Impressionism Market Stays in Bloom

Article excerpt

Impressionist work has appealed to collectors since its inception in the 1870s. Today, consumer appeal for this unmistakable style shows no signs of fading away.

Ask anyone the world over to name a great artist, and many will name an Impressionist, most likely, a French Impressionist. You will hear the names of Monet, Degas, Renoir and Van Gogh. The Impressionists have fascinated and appealed to people around the world for more than 50 years, and today's artists, galleries and publishers see absolutely no signs of the immense appeal of this style of art fading.

There is little question that Impressionist paintings remain among the most widely appreciated works of art ever produced. In a market where a "minor Monet" fetches $28 million, many of today's artists who paint in the Impressionistic style benefit from the appeal of the original masters' art and enjoy commercial success for their own works.

What is it about the Impressionist style that evokes this unprecedented popularity? "Their pictures are done in a singularly bright tonal range. A blond light pervades them, and everything is gaiety, spring festivals, golden evenings," wrote art critic Armand Silvestre of the Impressionists. "Their canvases are windows opening on the joyous countryside, on rivers full of pleasure boats, on a sky which shines with light mists, on the outdoor life, panoramic and charming."

"People relate with their vision," said Christian Title, artist, art historian and chairman of Torrance, Calif.-based Colville Publishing. "For instance, if you walk out of your home into the bright sunlight, look at a scene and close your eyes and visualize what you just saw. What you are seeing is Impressionism."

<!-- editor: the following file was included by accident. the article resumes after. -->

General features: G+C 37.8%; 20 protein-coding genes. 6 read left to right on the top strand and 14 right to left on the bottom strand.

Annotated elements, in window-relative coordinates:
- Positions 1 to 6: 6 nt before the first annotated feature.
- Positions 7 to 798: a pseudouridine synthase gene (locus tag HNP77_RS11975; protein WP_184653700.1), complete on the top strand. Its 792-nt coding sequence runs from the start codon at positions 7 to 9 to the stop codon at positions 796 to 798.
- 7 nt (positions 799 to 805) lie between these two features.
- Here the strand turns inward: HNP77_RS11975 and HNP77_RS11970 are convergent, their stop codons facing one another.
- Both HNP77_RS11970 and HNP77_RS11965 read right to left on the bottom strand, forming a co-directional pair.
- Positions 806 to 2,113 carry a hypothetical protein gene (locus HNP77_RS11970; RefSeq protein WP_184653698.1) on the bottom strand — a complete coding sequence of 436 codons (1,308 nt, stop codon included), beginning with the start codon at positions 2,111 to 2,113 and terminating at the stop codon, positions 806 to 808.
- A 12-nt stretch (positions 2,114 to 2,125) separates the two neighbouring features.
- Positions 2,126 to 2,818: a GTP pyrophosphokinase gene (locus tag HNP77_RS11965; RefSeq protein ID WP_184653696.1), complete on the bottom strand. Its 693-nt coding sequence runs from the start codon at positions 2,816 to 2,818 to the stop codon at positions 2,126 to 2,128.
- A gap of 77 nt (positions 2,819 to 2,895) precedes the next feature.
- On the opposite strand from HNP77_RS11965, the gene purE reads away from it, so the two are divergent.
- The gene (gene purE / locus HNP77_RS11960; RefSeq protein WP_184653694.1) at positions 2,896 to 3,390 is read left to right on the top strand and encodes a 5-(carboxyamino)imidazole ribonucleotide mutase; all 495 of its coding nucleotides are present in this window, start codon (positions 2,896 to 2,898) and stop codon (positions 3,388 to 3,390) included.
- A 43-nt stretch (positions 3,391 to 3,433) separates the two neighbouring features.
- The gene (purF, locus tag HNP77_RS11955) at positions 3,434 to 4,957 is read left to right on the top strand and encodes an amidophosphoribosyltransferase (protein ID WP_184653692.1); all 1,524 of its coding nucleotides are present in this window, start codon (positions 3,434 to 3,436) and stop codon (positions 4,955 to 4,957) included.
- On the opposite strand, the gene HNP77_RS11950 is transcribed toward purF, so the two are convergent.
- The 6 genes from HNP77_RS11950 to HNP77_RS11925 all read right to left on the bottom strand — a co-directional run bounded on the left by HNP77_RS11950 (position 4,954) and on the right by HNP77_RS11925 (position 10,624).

"It's the way we actually see," continued Title. "When people look at a painting, it is like their own visual memory and people relate to this. And people feel color when it's not pinned down and blocked out into a rigid format. When it flows, it's like how the eyes see it."

"The act of painting is visible," said Howard Behrens, an artist represented by Media Arts Group in San Jose, Calif. "People sense the spontaneity, lushness of juicy paint and freedom of the brushstrokes."

"We find that people like to escape into a painting," said Patrick Begin, president of Begin Edition International, Inc., which carries the work of Guy Begin. "People imagine themselves sitting in the garden or landscape of the painting."

"An Impressionist painting can give you the feel of the place," said Eric Dannemann, president of Martin Lawrence Galleries and c.o.o. of Chalk & Vermilion, which represents Kerry Hallam's artwork. "Kerry will tell you, if he achieves what he attempts to do, you will get the feeling of the place, the strength and height of the sun beating down on a Mediterranean scene, the lushness of the foliage."

A Historical Perspective

The complete accessibility and popularity of Impressionism today makes it hard to recapture the radicalism in style that shocked and outraged the world with its first appearance in France in the 1870s. The term "Impressionist" was coined by a critic who seized upon Monet's "Impressionism, Sunrise" as an example of the slapdash appearance of the canvases.

"A frightening spectacle of human vanity so far adrift that it verges on sheer lunacy," wrote one critic. " ... Try to make Pissarro understand that trees are not violet; that the sky is not the color of fresh butter, that the things he paints are not to be seen in any country on earth, and that no intelligent human being could countenance such aberrations ... Try to make Degas understand reason, tell him that there are in art certain qualities which are called drawing, color, technique and effort ... Try to explain to Renoir that a woman's torso is not a mass of decomposing flesh with those purplish green stains which denote a state of complete putrefaction in a corpse. …